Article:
EDITOR'S COLUMN: A benefits-rich approach to bio-optics commercialization

To my mind, the excitement of biophotonics research is surpassed only by its transfer to the larger world, where it can benefit humanity.

Barbaragoode2

To my mind, the excitement of biophotonics research is surpassed only by its transfer to the larger world, where it can benefit humanity. So I was grateful for the opportunity to join the industrial advisory board (IAB) and Annual Program Formulation Meeting of the Center for Biophotonic Sensors and Systems (CBSS) at Boston University (BU) on April 30, 2013. BU is the center's lead site, and University of California-Davis (UCD) is a partner site. After welcome statements by Tom Bifano, Director of the Boston University Photonics Center (BUPC) and CBSS, and Dennis Matthews, Director of both UCD's CBSS site and Center for Biophotonics Science and Technology (CBST), some of the member company representatives weighed in on their reasons for being involved with the center. A common theme was the value of networking and connecting with a pool of future employees: One member noted that it costs on average $60K to hire a new PhD employee, while CBSS membership allows them to "'test drive' students we may want to hire" for $50K—a relative bargain.

CBSS is an Industry & University Cooperative Research Center (I/UCRC) of the National Science Foundation (NSF), and the only focused on biophotonics. Of the 61 I/UCRCs, roughly 1,000 program-engaged students graduated in 2011 and more than 30% were hired by member companies, explained Larry Hornak, Program Director, Engineering Directorate, in NSF's Industrial Innovations and Partnership Division.

The I/UCRC concept was developed to foster partnerships focused on industrially relevant fundamental research; strong industrial support of, and collaboration in, research and education; and direct transfer of university-developed ideas, research results, and technology to U.S. industry. Among I/UCRC industry members, 52 percent are large businesses, 26 percent are small, and 15 percent are federal members. These members leverage NSF's $16.4M in program funding to the tune of $130M.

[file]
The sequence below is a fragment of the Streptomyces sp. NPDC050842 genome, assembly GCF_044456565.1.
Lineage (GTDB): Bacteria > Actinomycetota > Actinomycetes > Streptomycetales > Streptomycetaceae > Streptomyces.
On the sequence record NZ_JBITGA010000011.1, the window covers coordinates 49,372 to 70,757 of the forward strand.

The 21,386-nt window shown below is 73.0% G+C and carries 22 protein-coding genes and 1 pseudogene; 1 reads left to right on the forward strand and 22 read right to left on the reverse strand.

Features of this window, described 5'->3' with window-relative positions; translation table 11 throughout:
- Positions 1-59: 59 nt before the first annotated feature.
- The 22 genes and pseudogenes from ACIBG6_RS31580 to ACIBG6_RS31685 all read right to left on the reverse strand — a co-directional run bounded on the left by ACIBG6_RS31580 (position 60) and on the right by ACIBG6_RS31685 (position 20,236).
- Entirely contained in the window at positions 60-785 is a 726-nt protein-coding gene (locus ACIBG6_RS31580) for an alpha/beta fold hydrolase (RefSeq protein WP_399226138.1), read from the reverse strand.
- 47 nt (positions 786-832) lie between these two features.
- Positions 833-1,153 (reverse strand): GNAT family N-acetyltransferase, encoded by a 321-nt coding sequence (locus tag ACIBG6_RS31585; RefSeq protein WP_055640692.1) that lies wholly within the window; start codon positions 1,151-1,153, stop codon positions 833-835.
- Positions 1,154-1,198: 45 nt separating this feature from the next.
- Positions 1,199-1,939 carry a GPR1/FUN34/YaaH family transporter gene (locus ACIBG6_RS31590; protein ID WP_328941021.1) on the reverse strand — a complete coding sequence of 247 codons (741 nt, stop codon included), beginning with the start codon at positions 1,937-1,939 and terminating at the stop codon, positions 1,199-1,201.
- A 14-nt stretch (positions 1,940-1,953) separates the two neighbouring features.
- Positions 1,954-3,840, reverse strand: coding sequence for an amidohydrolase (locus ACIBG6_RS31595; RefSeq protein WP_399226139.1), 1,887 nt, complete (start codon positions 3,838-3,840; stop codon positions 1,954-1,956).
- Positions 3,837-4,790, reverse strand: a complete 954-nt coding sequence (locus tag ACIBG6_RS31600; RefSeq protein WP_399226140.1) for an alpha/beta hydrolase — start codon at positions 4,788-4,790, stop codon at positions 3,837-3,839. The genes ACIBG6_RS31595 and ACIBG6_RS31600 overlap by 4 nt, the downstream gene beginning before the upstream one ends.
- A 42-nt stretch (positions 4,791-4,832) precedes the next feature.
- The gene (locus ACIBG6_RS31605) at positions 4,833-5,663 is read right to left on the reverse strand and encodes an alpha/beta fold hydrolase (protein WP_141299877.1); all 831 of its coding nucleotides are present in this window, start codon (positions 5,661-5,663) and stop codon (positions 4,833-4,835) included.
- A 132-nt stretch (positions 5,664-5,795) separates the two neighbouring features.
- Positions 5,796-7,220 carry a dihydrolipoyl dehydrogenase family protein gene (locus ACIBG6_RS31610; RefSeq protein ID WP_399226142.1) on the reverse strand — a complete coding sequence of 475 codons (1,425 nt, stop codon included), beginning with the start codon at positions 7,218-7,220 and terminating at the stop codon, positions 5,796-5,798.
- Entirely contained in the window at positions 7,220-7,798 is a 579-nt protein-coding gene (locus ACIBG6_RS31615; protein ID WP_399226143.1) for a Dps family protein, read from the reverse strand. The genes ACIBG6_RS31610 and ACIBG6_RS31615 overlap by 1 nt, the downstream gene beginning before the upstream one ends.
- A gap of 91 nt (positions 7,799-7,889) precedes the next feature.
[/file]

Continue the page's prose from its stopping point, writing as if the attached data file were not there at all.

According to Teri Behrens, a veteran NSF center evaluator, professors are sometimes wary because they fear the program will impose an overly commercial direction to their work when, in fact, just the opposite is true. "The process keeps the research basic—at pre-competitive levels," she said. Each of the member companies has proprietary ideas about where they will want to take the technology commercially.

The CBSS meeting was largely devoted to technology presentations by professors and board member evaluations of those projects. Consensus building on project selection involves voting, where each member gets 10 votes to distribute among research projects. Votes were tallied and followed by a closed meeting of the IAB, during which members reached a final recommendation for funding. As membership grows, more projects can be funded (each typically runs ~$100K)—so current members want newcomers to join. For more on the center, see www.bu.edu/cbss.

Barbaragoode2Barbara Goode
Editor in Chief

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